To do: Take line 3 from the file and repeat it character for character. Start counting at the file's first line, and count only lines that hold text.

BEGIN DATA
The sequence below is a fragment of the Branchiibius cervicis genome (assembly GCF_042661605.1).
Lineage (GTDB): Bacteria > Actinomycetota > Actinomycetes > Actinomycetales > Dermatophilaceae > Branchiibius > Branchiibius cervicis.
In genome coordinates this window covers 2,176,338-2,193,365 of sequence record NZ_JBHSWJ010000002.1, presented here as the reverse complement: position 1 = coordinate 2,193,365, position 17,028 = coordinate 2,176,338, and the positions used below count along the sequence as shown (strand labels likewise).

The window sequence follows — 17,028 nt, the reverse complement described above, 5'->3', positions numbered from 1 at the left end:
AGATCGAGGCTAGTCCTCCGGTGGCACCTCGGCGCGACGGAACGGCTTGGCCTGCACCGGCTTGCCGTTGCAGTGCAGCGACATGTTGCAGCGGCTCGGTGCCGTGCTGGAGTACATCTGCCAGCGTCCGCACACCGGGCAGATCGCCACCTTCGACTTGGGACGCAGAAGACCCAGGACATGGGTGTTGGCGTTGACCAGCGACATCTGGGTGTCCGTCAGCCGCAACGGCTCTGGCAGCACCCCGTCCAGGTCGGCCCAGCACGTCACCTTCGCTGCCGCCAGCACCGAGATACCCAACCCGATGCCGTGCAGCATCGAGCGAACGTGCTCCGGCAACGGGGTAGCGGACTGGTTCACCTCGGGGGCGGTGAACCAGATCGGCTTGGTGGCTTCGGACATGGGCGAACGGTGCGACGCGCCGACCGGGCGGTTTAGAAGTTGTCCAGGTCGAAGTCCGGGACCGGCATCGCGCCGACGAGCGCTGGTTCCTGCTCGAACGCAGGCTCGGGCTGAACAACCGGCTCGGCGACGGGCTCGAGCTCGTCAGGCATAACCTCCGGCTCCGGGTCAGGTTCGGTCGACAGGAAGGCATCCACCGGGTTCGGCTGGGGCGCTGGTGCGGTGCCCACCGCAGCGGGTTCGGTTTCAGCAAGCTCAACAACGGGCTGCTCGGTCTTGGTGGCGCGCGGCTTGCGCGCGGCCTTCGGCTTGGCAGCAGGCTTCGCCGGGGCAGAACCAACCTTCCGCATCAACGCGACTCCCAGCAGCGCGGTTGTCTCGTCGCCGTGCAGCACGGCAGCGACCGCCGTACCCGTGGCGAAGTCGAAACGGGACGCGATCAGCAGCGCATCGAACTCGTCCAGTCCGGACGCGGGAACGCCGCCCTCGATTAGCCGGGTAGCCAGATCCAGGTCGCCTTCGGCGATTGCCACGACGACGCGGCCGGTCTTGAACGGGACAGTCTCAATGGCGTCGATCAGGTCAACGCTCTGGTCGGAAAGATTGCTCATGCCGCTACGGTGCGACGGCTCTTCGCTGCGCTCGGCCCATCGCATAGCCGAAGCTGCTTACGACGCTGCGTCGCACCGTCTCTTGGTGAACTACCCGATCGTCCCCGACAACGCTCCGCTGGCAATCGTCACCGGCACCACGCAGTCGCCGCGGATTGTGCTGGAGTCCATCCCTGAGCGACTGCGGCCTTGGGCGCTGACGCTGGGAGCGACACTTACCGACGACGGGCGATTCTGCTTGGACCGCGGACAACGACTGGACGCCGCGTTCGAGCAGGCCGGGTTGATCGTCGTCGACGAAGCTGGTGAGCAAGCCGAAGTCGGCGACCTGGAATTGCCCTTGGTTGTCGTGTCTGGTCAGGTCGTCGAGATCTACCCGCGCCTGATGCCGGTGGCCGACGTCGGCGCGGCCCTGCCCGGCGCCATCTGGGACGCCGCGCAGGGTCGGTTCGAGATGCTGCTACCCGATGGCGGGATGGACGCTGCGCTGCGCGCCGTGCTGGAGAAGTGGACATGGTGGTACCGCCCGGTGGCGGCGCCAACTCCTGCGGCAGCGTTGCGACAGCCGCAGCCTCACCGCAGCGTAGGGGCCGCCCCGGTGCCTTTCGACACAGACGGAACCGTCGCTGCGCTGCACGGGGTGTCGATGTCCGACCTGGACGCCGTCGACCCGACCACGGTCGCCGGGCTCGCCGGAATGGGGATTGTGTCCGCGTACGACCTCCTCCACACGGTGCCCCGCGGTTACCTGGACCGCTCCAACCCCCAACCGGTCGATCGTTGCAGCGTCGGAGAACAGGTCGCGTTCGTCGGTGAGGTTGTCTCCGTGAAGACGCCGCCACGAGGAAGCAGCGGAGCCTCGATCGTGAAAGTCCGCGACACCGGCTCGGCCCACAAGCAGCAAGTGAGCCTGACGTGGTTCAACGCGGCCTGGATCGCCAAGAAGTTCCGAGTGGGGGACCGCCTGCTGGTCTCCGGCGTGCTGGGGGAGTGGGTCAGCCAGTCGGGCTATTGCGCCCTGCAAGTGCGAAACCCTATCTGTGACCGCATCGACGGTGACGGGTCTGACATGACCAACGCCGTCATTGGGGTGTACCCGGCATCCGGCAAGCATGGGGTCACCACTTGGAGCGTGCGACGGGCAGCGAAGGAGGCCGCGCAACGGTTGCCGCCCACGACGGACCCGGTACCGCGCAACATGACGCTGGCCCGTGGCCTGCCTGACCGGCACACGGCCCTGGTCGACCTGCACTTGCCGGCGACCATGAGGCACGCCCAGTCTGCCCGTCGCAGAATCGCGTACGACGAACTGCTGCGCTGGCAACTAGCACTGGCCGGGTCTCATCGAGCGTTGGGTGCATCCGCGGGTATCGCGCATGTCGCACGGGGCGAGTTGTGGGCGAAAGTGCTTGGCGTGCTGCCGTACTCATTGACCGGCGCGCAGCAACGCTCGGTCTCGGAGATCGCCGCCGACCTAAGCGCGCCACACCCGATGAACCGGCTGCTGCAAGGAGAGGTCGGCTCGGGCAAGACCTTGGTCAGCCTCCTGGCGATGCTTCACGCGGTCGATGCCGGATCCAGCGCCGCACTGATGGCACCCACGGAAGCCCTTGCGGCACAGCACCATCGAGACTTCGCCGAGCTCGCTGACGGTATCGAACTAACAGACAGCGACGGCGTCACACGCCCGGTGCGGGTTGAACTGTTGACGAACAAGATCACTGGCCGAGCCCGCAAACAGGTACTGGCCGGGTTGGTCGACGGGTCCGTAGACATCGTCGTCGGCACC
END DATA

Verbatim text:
In genome coordinates this window covers 2,176,338-2,193,365 of sequence record NZ_JBHSWJ010000002.1, presented here as the reverse complement: position 1 = coordinate 2,193,365, position 17,028 = coordinate 2,176,338, and the positions used below count along the sequence as shown (strand labels likewise).